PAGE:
Droughts are a common part of history, and unfortunately they will come back even after years of replenishment. Even in some of the wetter states, droughts are common. Florida normally receives around 58 inches of rain per year and receiving much less can be a disaster for the state’s climate.
Over the years, Florida has suffered from many droughts, but a few years do stand out as the worst.
Like much of the country in the 1930’s and 1940’s, Florida suffered from a very severe drought. With most of the drought along the East coast, Florida received little to no rain at all during this very historic time. Much of the water in this area was also contaminated with salt. With economic conditions failing and a war lingering on, the drought added to the already failing Florida economy. The citizens of Florida suffered a great deal. Eventually, Florida would finally see rain come in 1945.
In most recent years, Florida suffered the worst drought in state history from 1998-2002. The state received little rainfall during these years and a few of the preceding years. Many of the state’s water basins and streams began to go dry. This made it very hard for the aquifers to fill up and most of the state suffered.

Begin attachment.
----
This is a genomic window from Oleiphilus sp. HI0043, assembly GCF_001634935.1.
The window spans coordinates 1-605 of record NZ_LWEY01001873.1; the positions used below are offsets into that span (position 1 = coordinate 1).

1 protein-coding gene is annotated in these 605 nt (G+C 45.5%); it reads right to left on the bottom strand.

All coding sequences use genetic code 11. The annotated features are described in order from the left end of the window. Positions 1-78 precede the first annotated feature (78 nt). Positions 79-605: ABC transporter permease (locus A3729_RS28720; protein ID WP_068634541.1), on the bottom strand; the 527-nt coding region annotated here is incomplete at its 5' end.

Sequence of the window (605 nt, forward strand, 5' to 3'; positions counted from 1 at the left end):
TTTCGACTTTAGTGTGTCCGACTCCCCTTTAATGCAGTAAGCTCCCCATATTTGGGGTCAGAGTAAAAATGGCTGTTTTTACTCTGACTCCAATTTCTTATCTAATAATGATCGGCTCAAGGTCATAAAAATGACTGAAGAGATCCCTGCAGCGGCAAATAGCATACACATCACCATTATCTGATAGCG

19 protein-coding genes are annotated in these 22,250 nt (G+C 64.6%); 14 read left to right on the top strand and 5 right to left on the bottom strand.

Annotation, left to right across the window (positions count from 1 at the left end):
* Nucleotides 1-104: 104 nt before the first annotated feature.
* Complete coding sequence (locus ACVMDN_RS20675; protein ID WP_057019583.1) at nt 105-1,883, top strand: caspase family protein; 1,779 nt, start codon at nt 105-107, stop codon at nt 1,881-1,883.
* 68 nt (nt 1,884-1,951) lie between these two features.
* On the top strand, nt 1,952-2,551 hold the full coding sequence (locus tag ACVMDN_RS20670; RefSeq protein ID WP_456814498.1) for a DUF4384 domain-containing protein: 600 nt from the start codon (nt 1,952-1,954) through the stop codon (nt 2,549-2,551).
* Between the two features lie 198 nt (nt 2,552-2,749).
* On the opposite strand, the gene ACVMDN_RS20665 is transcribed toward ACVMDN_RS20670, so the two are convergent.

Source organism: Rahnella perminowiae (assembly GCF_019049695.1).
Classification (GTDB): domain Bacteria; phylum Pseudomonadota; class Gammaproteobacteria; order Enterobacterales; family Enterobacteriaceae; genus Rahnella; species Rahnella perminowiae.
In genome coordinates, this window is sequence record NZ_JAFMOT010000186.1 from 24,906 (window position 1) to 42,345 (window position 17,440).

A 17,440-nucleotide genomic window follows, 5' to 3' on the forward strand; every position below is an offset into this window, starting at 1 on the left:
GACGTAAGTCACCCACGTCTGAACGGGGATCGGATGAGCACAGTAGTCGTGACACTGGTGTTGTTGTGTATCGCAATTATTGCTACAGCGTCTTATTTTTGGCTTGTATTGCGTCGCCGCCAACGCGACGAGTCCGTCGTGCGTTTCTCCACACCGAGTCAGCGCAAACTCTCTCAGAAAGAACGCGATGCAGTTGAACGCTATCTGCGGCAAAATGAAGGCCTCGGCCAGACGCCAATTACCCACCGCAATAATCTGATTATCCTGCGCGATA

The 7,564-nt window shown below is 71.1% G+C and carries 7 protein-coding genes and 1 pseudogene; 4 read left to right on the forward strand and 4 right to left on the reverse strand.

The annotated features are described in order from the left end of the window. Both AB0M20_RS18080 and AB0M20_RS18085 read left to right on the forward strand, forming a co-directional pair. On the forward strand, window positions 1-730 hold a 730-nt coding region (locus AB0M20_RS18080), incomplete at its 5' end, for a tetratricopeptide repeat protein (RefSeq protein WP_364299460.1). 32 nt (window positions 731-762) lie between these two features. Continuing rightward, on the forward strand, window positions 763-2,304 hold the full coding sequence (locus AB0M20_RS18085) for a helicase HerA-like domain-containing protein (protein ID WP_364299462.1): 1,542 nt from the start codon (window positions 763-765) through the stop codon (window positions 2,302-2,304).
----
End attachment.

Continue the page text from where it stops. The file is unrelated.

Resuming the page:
Because of the extreme dry conditions, much of the state also suffered from wild fires. These wild fires posed a great threat to the state’s natural landscapes as well as to communities. It is estimated that around 1.5 million acres of land were destroyed.
More and more sink holes also began to appear in the state due to the dry conditions. Lake Jackson became nearly dry. Communities began to put water restrictions into place. Residents would not be allowed to water their lawns during the summer months to save the water supply.
Eventually Florida would see an end to this horrible drought. In late 2002 and 2003, tropical storms and hurricanes brought much needed rain to the region. Though the storms and hurricanes caused a lot of destruction, residents appreciated the rainfall that did occur.